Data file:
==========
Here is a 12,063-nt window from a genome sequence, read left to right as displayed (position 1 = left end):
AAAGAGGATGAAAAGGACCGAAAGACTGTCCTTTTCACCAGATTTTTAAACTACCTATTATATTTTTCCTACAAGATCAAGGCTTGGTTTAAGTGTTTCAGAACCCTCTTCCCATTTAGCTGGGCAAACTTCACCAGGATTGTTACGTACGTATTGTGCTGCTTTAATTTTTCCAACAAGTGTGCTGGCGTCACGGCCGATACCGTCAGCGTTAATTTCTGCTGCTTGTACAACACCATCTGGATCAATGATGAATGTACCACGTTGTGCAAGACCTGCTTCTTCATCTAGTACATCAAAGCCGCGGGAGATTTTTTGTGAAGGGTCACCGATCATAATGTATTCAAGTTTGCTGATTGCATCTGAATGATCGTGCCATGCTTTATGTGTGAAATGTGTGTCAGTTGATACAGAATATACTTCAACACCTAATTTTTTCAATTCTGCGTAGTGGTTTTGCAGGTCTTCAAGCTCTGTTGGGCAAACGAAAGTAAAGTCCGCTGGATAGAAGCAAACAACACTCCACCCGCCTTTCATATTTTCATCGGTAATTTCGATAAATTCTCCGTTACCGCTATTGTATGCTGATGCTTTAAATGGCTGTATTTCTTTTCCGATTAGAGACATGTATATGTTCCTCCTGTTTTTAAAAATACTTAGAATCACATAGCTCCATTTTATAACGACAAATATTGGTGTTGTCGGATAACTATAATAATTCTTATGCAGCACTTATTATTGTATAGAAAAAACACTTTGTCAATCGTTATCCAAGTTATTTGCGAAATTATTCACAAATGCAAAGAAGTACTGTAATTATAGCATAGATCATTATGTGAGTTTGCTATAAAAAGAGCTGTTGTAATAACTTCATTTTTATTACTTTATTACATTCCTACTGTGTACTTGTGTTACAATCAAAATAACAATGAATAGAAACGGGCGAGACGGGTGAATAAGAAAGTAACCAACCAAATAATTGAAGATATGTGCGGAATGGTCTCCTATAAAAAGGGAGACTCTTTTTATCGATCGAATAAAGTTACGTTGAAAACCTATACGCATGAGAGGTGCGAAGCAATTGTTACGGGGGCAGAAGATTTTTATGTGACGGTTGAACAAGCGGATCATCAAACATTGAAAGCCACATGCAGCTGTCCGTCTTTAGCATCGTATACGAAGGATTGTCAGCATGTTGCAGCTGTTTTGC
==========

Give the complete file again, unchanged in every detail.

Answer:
Here is a 12,063-nt window from a genome sequence, read left to right as displayed (position 1 = left end):
AAAGAGGATGAAAAGGACCGAAAGACTGTCCTTTTCACCAGATTTTTAAACTACCTATTATATTTTTCCTACAAGATCAAGGCTTGGTTTAAGTGTTTCAGAACCCTCTTCCCATTTAGCTGGGCAAACTTCACCAGGATTGTTACGTACGTATTGTGCTGCTTTAATTTTTCCAACAAGTGTGCTGGCGTCACGGCCGATACCGTCAGCGTTAATTTCTGCTGCTTGTACAACACCATCTGGATCAATGATGAATGTACCACGTTGTGCAAGACCTGCTTCTTCATCTAGTACATCAAAGCCGCGGGAGATTTTTTGTGAAGGGTCACCGATCATAATGTATTCAAGTTTGCTGATTGCATCTGAATGATCGTGCCATGCTTTATGTGTGAAATGTGTGTCAGTTGATACAGAATATACTTCAACACCTAATTTTTTCAATTCTGCGTAGTGGTTTTGCAGGTCTTCAAGCTCTGTTGGGCAAACGAAAGTAAAGTCCGCTGGATAGAAGCAAACAACACTCCACCCGCCTTTCATATTTTCATCGGTAATTTCGATAAATTCTCCGTTACCGCTATTGTATGCTGATGCTTTAAATGGCTGTATTTCTTTTCCGATTAGAGACATGTATATGTTCCTCCTGTTTTTAAAAATACTTAGAATCACATAGCTCCATTTTATAACGACAAATATTGGTGTTGTCGGATAACTATAATAATTCTTATGCAGCACTTATTATTGTATAGAAAAAACACTTTGTCAATCGTTATCCAAGTTATTTGCGAAATTATTCACAAATGCAAAGAAGTACTGTAATTATAGCATAGATCATTATGTGAGTTTGCTATAAAAAGAGCTGTTGTAATAACTTCATTTTTATTACTTTATTACATTCCTACTGTGTACTTGTGTTACAATCAAAATAACAATGAATAGAAACGGGCGAGACGGGTGAATAAGAAAGTAACCAACCAAATAATTGAAGATATGTGCGGAATGGTCTCCTATAAAAAGGGAGACTCTTTTTATCGATCGAATAAAGTTACGTTGAAAACCTATACGCATGAGAGGTGCGAAGCAATTGTTACGGGGGCAGAAGATTTTTATGTGACGGTTGAACAAGCGGATCATCAAACATTGAAAGCCACATGCAGCTGTCCGTCTTTAGCATCGTATACGAAGGATTGTCAGCATGTTGCAGCTGTTTTGC